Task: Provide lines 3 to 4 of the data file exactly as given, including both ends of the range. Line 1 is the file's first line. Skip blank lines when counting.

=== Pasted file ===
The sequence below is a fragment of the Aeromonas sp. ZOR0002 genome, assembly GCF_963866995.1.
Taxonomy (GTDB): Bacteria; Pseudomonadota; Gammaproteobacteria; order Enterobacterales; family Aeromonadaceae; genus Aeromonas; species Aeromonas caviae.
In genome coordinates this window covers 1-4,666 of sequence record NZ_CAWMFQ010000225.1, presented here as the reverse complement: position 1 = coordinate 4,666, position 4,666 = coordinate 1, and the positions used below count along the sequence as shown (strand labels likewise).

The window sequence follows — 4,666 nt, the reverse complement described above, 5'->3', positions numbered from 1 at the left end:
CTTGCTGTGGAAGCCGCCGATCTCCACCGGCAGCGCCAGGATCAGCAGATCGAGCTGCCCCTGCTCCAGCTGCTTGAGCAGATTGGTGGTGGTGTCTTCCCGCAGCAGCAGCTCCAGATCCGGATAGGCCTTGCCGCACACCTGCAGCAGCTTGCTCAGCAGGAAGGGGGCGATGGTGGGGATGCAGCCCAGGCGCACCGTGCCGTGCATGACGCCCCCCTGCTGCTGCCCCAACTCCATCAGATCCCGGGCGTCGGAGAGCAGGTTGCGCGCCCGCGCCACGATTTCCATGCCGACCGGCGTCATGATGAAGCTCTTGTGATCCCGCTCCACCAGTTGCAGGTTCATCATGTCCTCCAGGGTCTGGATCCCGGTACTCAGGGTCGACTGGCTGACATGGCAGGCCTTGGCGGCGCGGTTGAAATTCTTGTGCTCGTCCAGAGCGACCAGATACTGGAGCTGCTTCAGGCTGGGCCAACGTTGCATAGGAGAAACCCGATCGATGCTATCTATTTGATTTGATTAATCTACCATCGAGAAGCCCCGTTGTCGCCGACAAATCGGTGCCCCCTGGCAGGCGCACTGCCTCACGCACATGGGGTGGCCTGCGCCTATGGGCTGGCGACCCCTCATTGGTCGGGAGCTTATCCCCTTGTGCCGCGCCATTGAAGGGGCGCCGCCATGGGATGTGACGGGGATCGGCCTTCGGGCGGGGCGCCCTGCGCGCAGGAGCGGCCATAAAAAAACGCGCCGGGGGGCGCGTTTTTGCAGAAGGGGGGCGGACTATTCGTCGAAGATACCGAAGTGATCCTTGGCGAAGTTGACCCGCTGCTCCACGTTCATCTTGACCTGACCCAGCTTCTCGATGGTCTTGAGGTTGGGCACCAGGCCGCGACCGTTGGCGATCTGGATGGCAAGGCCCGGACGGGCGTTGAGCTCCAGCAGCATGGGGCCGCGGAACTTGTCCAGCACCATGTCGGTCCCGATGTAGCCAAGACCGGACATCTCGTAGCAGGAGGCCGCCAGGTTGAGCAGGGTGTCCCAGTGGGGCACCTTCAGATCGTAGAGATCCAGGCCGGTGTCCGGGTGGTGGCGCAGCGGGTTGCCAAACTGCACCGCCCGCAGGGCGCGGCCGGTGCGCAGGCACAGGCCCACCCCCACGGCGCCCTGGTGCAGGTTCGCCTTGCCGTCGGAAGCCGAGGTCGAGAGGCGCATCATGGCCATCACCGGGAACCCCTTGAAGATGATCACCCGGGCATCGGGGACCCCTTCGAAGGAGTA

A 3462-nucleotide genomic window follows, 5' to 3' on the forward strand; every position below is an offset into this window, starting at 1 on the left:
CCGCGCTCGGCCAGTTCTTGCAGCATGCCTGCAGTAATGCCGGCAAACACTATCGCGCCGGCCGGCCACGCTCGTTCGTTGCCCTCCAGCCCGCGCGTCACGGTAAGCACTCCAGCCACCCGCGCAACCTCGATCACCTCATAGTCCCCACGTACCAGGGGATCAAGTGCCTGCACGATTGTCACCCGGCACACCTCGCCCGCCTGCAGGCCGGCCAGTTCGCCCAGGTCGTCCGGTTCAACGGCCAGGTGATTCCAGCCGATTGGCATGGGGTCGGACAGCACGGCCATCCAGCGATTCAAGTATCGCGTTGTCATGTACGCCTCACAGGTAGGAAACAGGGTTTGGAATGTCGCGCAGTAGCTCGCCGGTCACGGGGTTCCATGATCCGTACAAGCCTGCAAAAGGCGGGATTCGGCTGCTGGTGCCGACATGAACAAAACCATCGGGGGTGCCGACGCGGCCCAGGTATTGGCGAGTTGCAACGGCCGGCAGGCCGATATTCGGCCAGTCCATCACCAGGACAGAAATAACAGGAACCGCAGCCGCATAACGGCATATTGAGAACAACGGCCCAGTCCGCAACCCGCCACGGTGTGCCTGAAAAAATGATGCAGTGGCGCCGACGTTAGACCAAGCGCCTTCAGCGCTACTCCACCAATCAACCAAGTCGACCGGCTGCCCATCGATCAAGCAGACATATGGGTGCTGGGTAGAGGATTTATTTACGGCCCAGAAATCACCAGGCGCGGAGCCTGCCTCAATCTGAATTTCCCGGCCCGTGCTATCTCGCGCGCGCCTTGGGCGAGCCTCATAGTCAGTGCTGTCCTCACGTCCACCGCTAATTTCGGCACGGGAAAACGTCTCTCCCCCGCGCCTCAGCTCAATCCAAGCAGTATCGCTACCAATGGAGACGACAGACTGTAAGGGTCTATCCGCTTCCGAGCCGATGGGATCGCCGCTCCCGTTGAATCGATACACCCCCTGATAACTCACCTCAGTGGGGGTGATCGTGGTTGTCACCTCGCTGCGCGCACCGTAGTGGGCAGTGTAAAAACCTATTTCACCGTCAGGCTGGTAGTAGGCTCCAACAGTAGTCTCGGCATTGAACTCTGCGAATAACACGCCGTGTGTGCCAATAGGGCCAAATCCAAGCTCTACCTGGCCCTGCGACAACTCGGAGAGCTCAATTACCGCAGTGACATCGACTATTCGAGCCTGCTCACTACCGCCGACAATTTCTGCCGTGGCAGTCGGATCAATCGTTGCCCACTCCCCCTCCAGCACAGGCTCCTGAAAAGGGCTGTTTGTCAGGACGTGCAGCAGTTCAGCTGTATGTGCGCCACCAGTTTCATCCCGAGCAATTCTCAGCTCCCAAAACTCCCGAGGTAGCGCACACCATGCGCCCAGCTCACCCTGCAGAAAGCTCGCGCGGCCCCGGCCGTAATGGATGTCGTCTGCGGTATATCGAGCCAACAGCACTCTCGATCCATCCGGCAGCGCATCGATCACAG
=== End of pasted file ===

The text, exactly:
In genome coordinates this window covers 1-4,666 of sequence record NZ_CAWMFQ010000225.1, presented here as the reverse complement: position 1 = coordinate 4,666, position 4,666 = coordinate 1, and the positions used below count along the sequence as shown (strand labels likewise).

The window sequence follows — 4,666 nt, the reverse complement described above, 5'->3', positions numbered from 1 at the left end: